UT collaboration develops new technique to predict tumor response to chemotherapy

Fernanda Figueroa, News reporter

Editor’s Note: This article first appeared in the October 15 flipbook. 

In collaboration with multiple health care agencies, UT researchers published a study last month detailing a technique that can predict the response of breast cancer tumors to chemotherapy treatments, a resource doctors don’t currently have access to, according to computational oncologist Tom Yankeelov. 

University researchers, Texas Oncology and the Austin Radiological Association worked together to eliminate the trial-and-error process of chemotherapy for patients. 

“(With) many types of cancer, it’s difficult to predict who will respond and who will not respond (to treatment),” Yankeelov said. “What we end up having to do is just assess whether or not somebody responded, but there’s no prediction involved.”

Yankeelov, who worked on the project, said after patients undergo one round of chemotherapy, doctors can use a series of their tumor MRI data from before and after treatment to create a predictive model. The doctors can then predict if that specific chemotherapy treatment will be effective.

“Chemotherapy can be toxic,” said Debra Patt, co-principal investigator on the study.  “We want to make sure that the right chemotherapy is being used for patients. So having an earlier insight into treatment can help us get the right treatment, the right patient at the right time.”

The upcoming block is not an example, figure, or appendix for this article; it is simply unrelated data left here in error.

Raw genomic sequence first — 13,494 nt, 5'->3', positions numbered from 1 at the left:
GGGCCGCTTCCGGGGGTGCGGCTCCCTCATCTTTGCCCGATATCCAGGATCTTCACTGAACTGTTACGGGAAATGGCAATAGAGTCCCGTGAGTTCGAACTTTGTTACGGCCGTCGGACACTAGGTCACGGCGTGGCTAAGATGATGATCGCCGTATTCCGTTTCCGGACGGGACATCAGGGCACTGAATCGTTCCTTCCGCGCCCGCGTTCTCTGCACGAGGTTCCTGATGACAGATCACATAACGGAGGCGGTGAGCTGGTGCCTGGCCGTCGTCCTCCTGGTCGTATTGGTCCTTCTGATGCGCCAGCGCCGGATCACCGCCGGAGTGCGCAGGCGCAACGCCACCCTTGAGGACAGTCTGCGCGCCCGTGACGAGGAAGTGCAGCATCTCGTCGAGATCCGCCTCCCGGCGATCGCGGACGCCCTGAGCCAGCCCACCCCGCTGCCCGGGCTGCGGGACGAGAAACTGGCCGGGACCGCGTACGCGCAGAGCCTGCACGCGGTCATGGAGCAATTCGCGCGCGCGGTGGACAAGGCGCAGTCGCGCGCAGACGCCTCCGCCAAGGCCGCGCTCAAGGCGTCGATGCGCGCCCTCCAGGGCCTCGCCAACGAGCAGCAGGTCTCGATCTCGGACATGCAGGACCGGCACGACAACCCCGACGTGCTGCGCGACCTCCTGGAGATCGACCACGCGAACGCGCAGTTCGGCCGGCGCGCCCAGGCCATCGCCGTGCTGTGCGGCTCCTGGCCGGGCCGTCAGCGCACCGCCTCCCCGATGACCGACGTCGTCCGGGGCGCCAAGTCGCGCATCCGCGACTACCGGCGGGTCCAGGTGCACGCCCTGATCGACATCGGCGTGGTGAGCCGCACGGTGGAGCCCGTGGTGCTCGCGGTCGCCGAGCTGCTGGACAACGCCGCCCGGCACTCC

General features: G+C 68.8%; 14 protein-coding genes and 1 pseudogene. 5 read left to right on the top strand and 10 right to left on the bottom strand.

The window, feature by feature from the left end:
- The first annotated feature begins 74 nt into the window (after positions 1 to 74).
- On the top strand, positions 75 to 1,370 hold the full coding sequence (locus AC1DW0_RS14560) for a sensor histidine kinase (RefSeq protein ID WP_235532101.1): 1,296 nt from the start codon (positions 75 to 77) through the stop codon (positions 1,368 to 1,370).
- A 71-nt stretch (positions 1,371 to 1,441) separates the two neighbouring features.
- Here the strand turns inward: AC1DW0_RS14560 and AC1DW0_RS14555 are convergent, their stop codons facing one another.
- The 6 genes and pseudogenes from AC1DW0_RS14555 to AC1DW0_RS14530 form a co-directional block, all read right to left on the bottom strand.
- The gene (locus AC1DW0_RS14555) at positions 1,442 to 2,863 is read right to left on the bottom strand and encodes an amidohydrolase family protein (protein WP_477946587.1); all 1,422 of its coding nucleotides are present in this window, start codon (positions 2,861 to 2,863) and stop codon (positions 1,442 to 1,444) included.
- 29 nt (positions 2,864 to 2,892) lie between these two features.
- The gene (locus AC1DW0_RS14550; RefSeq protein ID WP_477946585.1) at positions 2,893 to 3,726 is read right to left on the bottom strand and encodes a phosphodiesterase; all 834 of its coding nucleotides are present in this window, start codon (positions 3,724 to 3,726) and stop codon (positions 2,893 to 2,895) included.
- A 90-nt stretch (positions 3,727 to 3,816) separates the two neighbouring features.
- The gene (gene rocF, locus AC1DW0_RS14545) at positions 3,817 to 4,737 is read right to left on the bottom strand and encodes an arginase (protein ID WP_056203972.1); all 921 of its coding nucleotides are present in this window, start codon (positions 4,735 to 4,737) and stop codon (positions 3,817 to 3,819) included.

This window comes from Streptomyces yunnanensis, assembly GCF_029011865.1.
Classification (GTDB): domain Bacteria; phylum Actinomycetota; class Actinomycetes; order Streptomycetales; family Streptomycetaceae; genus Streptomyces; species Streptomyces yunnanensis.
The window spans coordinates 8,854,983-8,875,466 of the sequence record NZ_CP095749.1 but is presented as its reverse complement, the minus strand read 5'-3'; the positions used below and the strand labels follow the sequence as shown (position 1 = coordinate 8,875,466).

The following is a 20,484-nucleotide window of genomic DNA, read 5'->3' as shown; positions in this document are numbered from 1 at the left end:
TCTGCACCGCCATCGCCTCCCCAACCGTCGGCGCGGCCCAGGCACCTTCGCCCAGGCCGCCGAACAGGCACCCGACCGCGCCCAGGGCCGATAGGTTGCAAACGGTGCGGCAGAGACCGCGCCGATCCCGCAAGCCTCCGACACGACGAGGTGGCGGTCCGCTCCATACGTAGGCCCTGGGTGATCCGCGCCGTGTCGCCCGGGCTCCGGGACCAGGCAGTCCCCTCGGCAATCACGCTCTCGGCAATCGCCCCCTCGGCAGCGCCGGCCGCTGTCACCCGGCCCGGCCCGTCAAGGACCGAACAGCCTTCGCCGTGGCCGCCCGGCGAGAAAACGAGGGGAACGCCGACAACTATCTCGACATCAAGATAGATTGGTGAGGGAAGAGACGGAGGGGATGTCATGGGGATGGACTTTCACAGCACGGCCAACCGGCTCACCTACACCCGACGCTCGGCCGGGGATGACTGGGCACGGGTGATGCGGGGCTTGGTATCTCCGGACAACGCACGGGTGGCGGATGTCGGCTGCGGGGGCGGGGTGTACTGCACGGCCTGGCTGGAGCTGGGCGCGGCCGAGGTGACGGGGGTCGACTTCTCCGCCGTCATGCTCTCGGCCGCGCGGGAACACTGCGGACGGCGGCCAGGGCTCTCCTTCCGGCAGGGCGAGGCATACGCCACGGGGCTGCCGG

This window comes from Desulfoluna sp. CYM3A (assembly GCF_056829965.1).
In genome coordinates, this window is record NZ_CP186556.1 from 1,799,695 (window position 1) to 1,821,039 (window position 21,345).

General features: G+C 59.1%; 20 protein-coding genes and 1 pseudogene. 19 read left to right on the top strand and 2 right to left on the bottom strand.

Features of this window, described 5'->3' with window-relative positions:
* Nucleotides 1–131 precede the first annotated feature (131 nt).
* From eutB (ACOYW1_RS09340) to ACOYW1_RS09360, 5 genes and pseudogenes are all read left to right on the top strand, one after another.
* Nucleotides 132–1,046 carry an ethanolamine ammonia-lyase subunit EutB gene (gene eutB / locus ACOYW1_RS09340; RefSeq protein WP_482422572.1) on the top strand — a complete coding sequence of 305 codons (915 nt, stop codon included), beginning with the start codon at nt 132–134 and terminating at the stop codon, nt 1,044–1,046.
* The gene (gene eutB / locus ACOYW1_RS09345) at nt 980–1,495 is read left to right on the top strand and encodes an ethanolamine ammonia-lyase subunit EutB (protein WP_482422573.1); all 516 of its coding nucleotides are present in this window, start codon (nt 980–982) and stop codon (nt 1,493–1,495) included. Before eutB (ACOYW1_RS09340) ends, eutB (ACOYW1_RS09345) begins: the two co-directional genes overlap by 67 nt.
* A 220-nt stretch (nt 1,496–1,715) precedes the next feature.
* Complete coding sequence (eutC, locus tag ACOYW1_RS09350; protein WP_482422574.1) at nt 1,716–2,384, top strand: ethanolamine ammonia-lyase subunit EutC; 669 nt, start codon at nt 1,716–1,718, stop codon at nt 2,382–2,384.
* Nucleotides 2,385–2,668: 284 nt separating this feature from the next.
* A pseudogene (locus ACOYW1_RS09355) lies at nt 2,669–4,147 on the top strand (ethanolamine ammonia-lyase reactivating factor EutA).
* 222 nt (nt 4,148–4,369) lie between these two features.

The model technique allows doctors to plan optimal treatment, as one type of chemotherapy does not shrink tumors for all types of patients, said Julie DiCarlo, co-author and research associate at the Oden Institute, a research unit for computational engineering and sciences.

The ability to make predictions for individual patients based on their specific characteristics will revolutionize cancer treatment, Yankeelov said. He said the researchers are in the final stages of patent processes and hope to collaborate with industry partners such as Philips Healthcare and General Electric Healthcare Systems.

“It’s getting progressively harder and harder (to generalize treatment) because the diseases are becoming more and more specialized, and the treatments are becoming more and more specialized,” Yankeelov said. 

Breast cancer is the second most common cancer among women in the United States, according to the Centers for Disease Control and Prevention.

Some people have genetic mutations that might put them at higher risk for breast cancer, DiCarlo said. The more doctors know about how to select the best treatment, the higher the chances of survival and the less need for invasive surgery, DiCarlo said.

“The long-term goal is that you could use that prediction to guide therapy, specific for that individual woman,” Yankeelov said.